Ms Lam unexpectedly appeared on the sidelines of a trade event in the mainland Chinese city on Monday night. It followed yet another weekend of violent protests in Hong Kong that were first triggered back in June by her unpopular extradition bill.
Mr Xi and Ms Lam shook hands and smiled while posing for photographs in Shanghai at the conclusion of a brief meeting in which the Chinese president expressed “care and concern” for the situation in Hong Kong, according to Ms Lam.
She told a news conference that she had promised to stamp out the scenes of violence with strict law enforcement, and that in turn Mr Xi had expressed support for measures taken by her government to end the crisis.
According to a Xinhua report of the meeting, Mr Xi said the Hong Kong chief executive had “done a lot of hard work” to try and stabilise the situation in her city.
“Xi voiced the central government’s high degree of trust in Lam and full acknowledgement of the work of her and her governance team,” it read.
The meeting was a “vote of confidence” in the devolved government of the city, said Matthew Cheung, Hong Kong’s chief secretary and its acting chief executive with Ms Lam on the mainland.
Mr Cheung said he “deeply regretted” that some civil servants and public sector workers had joined the months-long protests in recent weeks.
“Their first job is to serve society, serve the community. And to support government policies, that is the responsibility of the civil servants,” he said.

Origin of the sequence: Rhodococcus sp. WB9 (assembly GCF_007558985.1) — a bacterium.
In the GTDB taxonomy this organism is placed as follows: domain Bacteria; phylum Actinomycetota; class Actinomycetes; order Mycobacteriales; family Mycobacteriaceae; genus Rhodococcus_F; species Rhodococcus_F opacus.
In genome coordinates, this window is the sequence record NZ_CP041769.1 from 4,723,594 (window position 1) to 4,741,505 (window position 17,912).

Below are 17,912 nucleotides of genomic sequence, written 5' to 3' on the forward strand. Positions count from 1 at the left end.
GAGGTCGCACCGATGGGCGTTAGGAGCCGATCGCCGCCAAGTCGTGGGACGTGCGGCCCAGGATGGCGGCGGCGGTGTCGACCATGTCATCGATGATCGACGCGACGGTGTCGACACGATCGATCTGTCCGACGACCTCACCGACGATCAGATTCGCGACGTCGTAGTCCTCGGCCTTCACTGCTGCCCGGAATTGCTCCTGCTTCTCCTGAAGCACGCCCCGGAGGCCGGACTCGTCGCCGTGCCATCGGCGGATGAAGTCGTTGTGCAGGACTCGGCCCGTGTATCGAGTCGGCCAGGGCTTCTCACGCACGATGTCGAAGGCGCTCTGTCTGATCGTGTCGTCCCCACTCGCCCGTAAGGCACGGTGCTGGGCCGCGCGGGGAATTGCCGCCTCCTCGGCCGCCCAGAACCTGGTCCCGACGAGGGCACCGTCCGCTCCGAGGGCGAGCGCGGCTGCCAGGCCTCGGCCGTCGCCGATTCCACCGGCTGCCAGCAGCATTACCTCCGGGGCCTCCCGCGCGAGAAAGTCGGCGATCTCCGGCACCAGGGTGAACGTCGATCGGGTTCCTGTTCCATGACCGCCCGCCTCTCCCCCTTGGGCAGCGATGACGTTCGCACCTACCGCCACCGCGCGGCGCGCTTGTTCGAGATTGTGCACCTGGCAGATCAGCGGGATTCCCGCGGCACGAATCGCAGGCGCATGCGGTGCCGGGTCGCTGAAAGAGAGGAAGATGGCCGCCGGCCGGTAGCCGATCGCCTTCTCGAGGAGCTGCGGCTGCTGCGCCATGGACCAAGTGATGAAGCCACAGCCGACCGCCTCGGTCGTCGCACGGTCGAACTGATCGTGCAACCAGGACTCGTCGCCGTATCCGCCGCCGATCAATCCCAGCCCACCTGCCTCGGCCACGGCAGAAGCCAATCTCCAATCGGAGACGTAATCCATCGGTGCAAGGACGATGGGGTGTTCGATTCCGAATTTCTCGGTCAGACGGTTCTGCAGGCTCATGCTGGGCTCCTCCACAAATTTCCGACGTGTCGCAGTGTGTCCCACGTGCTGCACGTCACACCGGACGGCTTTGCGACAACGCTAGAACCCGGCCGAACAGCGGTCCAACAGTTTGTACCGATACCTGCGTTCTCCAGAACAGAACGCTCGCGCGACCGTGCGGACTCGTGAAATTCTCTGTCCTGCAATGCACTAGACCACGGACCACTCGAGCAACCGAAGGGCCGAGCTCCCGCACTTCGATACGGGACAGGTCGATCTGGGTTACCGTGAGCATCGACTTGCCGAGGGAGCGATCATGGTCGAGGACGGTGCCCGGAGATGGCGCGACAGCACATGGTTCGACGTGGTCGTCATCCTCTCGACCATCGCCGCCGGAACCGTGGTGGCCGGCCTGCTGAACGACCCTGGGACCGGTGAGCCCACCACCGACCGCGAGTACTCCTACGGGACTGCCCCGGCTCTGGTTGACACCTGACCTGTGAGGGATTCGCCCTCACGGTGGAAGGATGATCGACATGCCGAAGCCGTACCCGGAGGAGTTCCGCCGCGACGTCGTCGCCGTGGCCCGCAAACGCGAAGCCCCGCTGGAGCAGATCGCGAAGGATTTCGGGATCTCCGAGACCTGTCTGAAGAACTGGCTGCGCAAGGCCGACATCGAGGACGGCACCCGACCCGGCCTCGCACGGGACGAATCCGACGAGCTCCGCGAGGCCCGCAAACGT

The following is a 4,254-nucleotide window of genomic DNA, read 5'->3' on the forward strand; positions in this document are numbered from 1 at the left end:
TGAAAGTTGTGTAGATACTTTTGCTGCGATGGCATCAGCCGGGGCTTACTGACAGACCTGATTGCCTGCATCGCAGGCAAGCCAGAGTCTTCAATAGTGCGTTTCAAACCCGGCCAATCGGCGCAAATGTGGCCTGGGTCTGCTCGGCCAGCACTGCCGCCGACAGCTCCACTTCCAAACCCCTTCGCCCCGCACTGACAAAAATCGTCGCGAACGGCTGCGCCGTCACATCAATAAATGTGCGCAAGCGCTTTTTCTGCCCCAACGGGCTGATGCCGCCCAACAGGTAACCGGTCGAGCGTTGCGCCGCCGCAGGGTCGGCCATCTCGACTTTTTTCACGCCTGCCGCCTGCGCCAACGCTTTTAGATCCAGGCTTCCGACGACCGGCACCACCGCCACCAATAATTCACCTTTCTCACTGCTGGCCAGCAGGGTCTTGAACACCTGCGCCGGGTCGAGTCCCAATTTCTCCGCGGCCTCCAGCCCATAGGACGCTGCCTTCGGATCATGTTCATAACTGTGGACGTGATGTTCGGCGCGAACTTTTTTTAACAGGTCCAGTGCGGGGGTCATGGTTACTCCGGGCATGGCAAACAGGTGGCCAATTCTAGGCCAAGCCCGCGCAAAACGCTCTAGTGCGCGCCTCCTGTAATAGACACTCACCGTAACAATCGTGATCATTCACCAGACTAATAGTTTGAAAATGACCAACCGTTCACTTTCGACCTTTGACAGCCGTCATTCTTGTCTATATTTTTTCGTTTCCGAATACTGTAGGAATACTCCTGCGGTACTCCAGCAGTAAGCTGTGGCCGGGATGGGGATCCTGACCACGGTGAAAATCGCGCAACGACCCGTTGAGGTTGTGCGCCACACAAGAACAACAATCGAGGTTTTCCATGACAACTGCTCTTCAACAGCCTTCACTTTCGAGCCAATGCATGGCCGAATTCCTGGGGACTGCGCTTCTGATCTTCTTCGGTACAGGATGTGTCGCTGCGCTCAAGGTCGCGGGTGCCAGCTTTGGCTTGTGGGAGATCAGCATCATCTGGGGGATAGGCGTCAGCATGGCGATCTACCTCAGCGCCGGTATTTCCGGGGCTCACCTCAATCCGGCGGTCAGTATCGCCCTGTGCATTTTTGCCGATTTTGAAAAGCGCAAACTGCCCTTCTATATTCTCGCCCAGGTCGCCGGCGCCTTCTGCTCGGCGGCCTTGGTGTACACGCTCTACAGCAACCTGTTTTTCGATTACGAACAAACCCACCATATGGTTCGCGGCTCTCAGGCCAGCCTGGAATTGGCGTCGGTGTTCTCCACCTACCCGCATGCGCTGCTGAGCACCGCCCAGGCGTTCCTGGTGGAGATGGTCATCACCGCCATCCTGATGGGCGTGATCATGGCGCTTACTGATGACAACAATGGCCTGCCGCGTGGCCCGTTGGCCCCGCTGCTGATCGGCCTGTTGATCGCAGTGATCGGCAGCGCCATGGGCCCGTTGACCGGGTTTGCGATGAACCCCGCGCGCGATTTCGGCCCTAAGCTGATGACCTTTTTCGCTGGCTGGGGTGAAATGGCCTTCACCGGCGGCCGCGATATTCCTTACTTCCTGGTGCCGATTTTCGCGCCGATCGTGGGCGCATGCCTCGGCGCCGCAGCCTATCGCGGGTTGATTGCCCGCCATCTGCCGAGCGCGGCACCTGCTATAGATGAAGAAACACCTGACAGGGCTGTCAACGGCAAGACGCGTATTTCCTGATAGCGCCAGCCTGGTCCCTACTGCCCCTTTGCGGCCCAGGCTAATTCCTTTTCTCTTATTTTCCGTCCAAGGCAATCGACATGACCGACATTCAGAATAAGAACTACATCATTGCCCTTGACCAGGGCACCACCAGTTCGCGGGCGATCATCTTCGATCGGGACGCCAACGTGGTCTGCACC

With the 31 October Halloween celebrations severely disrupted by demonstrations and more protests planned on Tuesday to mark Bonfire Night, pro-democracy MP Claudia Mo described the images of Mr Xi and Ms Lam together as a threat to activists.
“They realized things in Hong Kong have reached a point of no return and there is no choice except for keeping their approval for Carrie Lam with hopes that things will die down,” Ms Mo said.
“The message to Hong Kong people is that we are with her, she has our backing and you better watch out.”
Inspired by V for Vendetta, protest leaders have circulated requests for people to take to the streets wearing the smiling white Guy Fawkes masked that were popularised by the film and which have since become synonymous with civil disobedience around the world.
Ms Lam banned face masks last month by invoking a colonial-era emergency law which had not been used for more than 50 years, but protesters have mostly ignored the ruling.
More than 3,300 people have been arrested since the protests began. In one bloody incident on Sunday night, a Mandarin-speaking man believed to be a Beijing supporter slashed two people with a knife and bit off part of a local politician's ear outside a mall. Police have arrested the assailant and two men who are accused of badly beating him before officers could attend the scene.
Ms Lam said she was disturbed by the mounting violence and growing number of injuries sustained during the protests.
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